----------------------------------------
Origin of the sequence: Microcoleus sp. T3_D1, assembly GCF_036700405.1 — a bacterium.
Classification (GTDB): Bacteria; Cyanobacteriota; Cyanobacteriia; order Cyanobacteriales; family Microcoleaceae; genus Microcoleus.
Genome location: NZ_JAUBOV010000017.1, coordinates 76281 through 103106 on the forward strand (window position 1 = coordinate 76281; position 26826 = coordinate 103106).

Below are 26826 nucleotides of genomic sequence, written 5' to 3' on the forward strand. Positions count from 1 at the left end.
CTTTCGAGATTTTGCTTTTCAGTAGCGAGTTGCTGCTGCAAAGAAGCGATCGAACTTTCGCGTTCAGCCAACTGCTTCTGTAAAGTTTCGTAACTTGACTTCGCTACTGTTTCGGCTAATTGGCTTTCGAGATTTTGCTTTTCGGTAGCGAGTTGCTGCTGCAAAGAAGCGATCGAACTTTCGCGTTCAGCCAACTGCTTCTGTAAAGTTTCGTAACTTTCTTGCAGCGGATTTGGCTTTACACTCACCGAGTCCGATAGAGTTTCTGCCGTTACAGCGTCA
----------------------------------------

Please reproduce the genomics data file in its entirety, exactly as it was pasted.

Origin of the sequence: Microcoleus sp. T3_D1, assembly GCF_036700405.1 — a bacterium.
Classification (GTDB): Bacteria; Cyanobacteriota; Cyanobacteriia; order Cyanobacteriales; family Microcoleaceae; genus Microcoleus.
Genome location: NZ_JAUBOV010000017.1, coordinates 76281 through 103106 on the forward strand (window position 1 = coordinate 76281; position 26826 = coordinate 103106).

Below are 26826 nucleotides of genomic sequence, written 5' to 3' on the forward strand. Positions count from 1 at the left end.
CTTTCGAGATTTTGCTTTTCAGTAGCGAGTTGCTGCTGCAAAGAAGCGATCGAACTTTCGCGTTCAGCCAACTGCTTCTGTAAAGTTTCGTAACTTGACTTCGCTACTGTTTCGGCTAATTGGCTTTCGAGATTTTGCTTTTCGGTAGCGAGTTGCTGCTGCAAAGAAGCGATCGAACTTTCGCGTTCAGCCAACTGCTTCTGTAAAGTTTCGTAACTTTCTTGCAGCGGATTTGGCTTTACACTCACCGAGTCCGATAGAGTTTCTGCCGTTACAGCGTCA